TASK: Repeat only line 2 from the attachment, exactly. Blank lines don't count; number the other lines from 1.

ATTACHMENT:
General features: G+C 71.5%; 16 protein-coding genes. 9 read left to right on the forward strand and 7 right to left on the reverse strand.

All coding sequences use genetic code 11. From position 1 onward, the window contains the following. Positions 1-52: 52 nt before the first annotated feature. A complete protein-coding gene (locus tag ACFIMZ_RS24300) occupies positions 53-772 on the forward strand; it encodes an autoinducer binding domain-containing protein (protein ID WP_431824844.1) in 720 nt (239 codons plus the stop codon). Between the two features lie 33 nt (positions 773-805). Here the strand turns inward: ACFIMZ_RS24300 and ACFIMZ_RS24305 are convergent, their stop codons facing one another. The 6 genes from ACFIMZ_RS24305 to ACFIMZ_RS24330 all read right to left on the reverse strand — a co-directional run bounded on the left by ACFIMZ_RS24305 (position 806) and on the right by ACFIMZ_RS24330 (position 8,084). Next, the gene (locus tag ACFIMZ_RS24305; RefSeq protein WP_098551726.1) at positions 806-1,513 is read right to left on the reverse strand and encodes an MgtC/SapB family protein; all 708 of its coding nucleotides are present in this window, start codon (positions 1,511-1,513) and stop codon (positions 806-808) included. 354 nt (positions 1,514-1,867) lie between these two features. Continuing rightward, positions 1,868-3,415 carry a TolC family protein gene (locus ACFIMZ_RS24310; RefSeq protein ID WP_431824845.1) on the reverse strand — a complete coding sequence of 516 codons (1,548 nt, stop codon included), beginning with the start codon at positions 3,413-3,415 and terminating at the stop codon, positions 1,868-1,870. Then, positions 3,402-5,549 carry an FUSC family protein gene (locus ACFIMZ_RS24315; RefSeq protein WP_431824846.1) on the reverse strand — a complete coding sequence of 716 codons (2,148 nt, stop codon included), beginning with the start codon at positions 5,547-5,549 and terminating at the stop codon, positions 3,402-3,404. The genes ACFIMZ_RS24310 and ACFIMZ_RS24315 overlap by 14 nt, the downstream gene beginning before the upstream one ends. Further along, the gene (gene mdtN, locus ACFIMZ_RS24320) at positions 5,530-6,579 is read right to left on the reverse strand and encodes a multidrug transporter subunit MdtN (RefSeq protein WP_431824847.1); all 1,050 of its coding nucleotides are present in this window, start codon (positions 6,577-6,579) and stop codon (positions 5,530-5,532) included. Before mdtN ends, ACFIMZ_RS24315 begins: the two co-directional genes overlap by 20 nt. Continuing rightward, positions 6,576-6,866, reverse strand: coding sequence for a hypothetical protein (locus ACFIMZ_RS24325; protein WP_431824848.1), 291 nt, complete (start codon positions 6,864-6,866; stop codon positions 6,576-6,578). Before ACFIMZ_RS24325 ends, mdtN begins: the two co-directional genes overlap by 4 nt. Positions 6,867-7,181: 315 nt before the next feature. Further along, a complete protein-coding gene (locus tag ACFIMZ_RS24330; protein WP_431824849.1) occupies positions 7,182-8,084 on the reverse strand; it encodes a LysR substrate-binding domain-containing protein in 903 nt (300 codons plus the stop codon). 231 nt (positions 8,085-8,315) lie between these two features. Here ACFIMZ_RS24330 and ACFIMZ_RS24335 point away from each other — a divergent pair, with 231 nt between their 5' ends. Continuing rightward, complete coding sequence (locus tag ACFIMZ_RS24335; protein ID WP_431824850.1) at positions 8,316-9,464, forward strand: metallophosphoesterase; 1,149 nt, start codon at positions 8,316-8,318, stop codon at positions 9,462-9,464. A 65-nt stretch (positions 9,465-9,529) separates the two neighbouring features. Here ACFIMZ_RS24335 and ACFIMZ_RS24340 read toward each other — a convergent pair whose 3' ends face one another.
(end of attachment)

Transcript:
All coding sequences use genetic code 11. From position 1 onward, the window contains the following. Positions 1-52: 52 nt before the first annotated feature. A complete protein-coding gene (locus tag ACFIMZ_RS24300) occupies positions 53-772 on the forward strand; it encodes an autoinducer binding domain-containing protein (protein ID WP_431824844.1) in 720 nt (239 codons plus the stop codon). Between the two features lie 33 nt (positions 773-805). Here the strand turns inward: ACFIMZ_RS24300 and ACFIMZ_RS24305 are convergent, their stop codons facing one another. The 6 genes from ACFIMZ_RS24305 to ACFIMZ_RS24330 all read right to left on the reverse strand — a co-directional run bounded on the left by ACFIMZ_RS24305 (position 806) and on the right by ACFIMZ_RS24330 (position 8,084). Next, the gene (locus tag ACFIMZ_RS24305; RefSeq protein WP_098551726.1) at positions 806-1,513 is read right to left on the reverse strand and encodes an MgtC/SapB family protein; all 708 of its coding nucleotides are present in this window, start codon (positions 1,511-1,513) and stop codon (positions 806-808) included. 354 nt (positions 1,514-1,867) lie between these two features. Continuing rightward, positions 1,868-3,415 carry a TolC family protein gene (locus ACFIMZ_RS24310; RefSeq protein ID WP_431824845.1) on the reverse strand — a complete coding sequence of 516 codons (1,548 nt, stop codon included), beginning with the start codon at positions 3,413-3,415 and terminating at the stop codon, positions 1,868-1,870. Then, positions 3,402-5,549 carry an FUSC family protein gene (locus ACFIMZ_RS24315; RefSeq protein WP_431824846.1) on the reverse strand — a complete coding sequence of 716 codons (2,148 nt, stop codon included), beginning with the start codon at positions 5,547-5,549 and terminating at the stop codon, positions 3,402-3,404. The genes ACFIMZ_RS24310 and ACFIMZ_RS24315 overlap by 14 nt, the downstream gene beginning before the upstream one ends. Further along, the gene (gene mdtN, locus ACFIMZ_RS24320) at positions 5,530-6,579 is read right to left on the reverse strand and encodes a multidrug transporter subunit MdtN (RefSeq protein WP_431824847.1); all 1,050 of its coding nucleotides are present in this window, start codon (positions 6,577-6,579) and stop codon (positions 5,530-5,532) included. Before mdtN ends, ACFIMZ_RS24315 begins: the two co-directional genes overlap by 20 nt. Continuing rightward, positions 6,576-6,866, reverse strand: coding sequence for a hypothetical protein (locus ACFIMZ_RS24325; protein WP_431824848.1), 291 nt, complete (start codon positions 6,864-6,866; stop codon positions 6,576-6,578). Before ACFIMZ_RS24325 ends, mdtN begins: the two co-directional genes overlap by 4 nt. Positions 6,867-7,181: 315 nt before the next feature. Further along, a complete protein-coding gene (locus tag ACFIMZ_RS24330; protein WP_431824849.1) occupies positions 7,182-8,084 on the reverse strand; it encodes a LysR substrate-binding domain-containing protein in 903 nt (300 codons plus the stop codon). 231 nt (positions 8,085-8,315) lie between these two features. Here ACFIMZ_RS24330 and ACFIMZ_RS24335 point away from each other — a divergent pair, with 231 nt between their 5' ends. Continuing rightward, complete coding sequence (locus tag ACFIMZ_RS24335; protein ID WP_431824850.1) at positions 8,316-9,464, forward strand: metallophosphoesterase; 1,149 nt, start codon at positions 8,316-8,318, stop codon at positions 9,462-9,464. A 65-nt stretch (positions 9,465-9,529) separates the two neighbouring features. Here ACFIMZ_RS24335 and ACFIMZ_RS24340 read toward each other — a convergent pair whose 3' ends face one another.